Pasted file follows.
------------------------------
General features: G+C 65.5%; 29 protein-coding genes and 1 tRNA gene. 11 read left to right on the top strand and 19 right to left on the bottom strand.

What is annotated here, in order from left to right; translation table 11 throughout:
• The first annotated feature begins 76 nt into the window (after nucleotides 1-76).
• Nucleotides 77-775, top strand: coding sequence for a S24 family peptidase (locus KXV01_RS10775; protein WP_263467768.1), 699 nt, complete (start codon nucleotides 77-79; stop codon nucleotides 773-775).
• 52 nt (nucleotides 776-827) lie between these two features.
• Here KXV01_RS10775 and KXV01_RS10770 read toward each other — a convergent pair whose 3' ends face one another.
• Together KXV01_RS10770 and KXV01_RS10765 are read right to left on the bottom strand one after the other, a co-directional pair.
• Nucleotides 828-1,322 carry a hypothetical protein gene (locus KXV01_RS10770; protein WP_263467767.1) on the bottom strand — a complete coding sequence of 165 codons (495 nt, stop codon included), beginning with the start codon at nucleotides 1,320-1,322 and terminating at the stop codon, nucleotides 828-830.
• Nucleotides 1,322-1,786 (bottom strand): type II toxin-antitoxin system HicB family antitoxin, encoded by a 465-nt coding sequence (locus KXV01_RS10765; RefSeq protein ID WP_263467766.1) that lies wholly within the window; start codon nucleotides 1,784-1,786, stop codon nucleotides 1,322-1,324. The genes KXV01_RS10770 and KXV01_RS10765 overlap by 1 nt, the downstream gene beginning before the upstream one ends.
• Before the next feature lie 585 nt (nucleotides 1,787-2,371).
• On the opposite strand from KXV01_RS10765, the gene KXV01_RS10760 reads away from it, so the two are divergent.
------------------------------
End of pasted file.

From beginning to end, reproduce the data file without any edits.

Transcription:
General features: G+C 65.5%; 29 protein-coding genes and 1 tRNA gene. 11 read left to right on the top strand and 19 right to left on the bottom strand.

What is annotated here, in order from left to right; translation table 11 throughout:
• The first annotated feature begins 76 nt into the window (after nucleotides 1-76).
• Nucleotides 77-775, top strand: coding sequence for a S24 family peptidase (locus KXV01_RS10775; protein WP_263467768.1), 699 nt, complete (start codon nucleotides 77-79; stop codon nucleotides 773-775).
• 52 nt (nucleotides 776-827) lie between these two features.
• Here KXV01_RS10775 and KXV01_RS10770 read toward each other — a convergent pair whose 3' ends face one another.
• Together KXV01_RS10770 and KXV01_RS10765 are read right to left on the bottom strand one after the other, a co-directional pair.
• Nucleotides 828-1,322 carry a hypothetical protein gene (locus KXV01_RS10770; protein WP_263467767.1) on the bottom strand — a complete coding sequence of 165 codons (495 nt, stop codon included), beginning with the start codon at nucleotides 1,320-1,322 and terminating at the stop codon, nucleotides 828-830.
• Nucleotides 1,322-1,786 (bottom strand): type II toxin-antitoxin system HicB family antitoxin, encoded by a 465-nt coding sequence (locus KXV01_RS10765; RefSeq protein ID WP_263467766.1) that lies wholly within the window; start codon nucleotides 1,784-1,786, stop codon nucleotides 1,322-1,324. The genes KXV01_RS10770 and KXV01_RS10765 overlap by 1 nt, the downstream gene beginning before the upstream one ends.
• Before the next feature lie 585 nt (nucleotides 1,787-2,371).
• On the opposite strand from KXV01_RS10765, the gene KXV01_RS10760 reads away from it, so the two are divergent.